Holmes asserts that the District Court also erred by admitting into evidence two government exhibits which, by describing misconduct both while Holmes was on parole and following his return to prison in October 1984, purported to explain to the jury the reason for Holmes's continued incarceration in 1986 following his initial release in 1984. Exhibit 2, a notice of revocation of mandatory release, lists four reasons for the revocation of Holmes's 1984 release: possession of a controlled substance; failure to submit a truthful supervision report; failure to report an arrest/conviction; and unauthorized possession of narcotics/dangerous drugs. Exhibit 3, a notice of extension of Holmes's presumptive parole date from November 1985 to May 1986, provides three reasons for rescission of parole: possession of marijuana; possession, introduction or use of narcotics, marijuana or drugs not prescribed by the medical staff; and refusing to provide a urine sample. Holmes contends that the District Court's decision to admit these exhibits violated Rules 609, 404(b), and 403 of the Federal Rules of Evidence.6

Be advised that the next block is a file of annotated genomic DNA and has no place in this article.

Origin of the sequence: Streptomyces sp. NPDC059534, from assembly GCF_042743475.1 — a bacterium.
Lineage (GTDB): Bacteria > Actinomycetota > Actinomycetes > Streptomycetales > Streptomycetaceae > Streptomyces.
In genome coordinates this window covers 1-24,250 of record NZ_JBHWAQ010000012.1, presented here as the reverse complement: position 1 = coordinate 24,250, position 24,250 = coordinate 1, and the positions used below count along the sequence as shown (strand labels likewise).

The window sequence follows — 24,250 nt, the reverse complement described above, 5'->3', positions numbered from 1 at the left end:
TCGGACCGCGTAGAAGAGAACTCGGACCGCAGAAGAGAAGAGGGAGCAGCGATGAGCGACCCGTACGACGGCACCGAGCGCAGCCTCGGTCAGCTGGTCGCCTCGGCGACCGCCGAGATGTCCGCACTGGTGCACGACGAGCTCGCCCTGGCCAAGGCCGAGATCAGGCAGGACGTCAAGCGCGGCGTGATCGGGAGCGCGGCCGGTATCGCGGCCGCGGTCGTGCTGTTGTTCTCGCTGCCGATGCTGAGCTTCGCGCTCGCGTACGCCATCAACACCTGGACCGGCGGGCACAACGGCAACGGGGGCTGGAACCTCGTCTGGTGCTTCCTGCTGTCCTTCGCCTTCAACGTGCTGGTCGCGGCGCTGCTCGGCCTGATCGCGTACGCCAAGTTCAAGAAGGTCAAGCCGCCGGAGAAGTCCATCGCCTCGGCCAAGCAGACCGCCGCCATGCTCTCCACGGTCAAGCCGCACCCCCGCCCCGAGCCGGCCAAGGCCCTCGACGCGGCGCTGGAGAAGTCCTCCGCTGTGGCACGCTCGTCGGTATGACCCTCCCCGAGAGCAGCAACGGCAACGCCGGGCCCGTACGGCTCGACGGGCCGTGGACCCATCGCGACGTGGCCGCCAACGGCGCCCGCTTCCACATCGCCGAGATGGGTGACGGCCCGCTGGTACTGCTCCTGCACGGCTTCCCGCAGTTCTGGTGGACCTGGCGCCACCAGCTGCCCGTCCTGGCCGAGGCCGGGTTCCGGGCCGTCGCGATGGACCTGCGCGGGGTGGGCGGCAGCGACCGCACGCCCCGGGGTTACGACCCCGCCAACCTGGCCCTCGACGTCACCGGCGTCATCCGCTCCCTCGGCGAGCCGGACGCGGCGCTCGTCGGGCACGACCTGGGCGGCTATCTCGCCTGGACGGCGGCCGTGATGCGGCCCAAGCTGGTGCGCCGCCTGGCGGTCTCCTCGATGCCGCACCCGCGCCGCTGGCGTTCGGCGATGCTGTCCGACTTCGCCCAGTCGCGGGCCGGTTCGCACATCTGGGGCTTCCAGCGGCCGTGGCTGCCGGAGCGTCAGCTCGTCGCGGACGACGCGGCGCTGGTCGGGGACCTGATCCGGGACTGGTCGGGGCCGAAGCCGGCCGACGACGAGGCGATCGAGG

Initially, we note that because the exhibits were part of the prosecution's case-in-chief, Rule 609, which refers only to impeachment of witnesses, is inapplicable. Rule 404(b) also is inapplicable. As we held in United States v. DeLuna, 763 F.2d 897, 913 (8th Cir.), cert. denied, sub nom., Thomas v. United States, 474 U.S. 980, 106 S. Ct. 382, 88 L. Ed. 2d 336 (1985), "where evidence of an act and the evidence of the crime charged are inextricably intertwined, the act is not extrinsic and Rule 404(b) is not implicated." See also United States v. Derring, 592 F.2d 1003, 1007 (8th Cir. 1979). Here, the notice of parole revocation and the notice of extension of presumptive release date were necessary to explain the continued, legal incarceration of Holmes. The government had to show that Holmes's stay in the V.O.A. was mandatory and that his disappearance from the premises was an "escape." In order to establish these facts, the government submitted into evidence the individual notices. Appended to these notices were the lists of violations bringing about the custody extensions. Failure to supply these explanations might have created a gap in the jury's understanding of Holmes's continuing custody, perhaps allowing speculation as to whether the custody was mandatory. Accordingly, the notices were material and intrinsic to the government's case-in-chief, and Rule 404(b) is not implicated.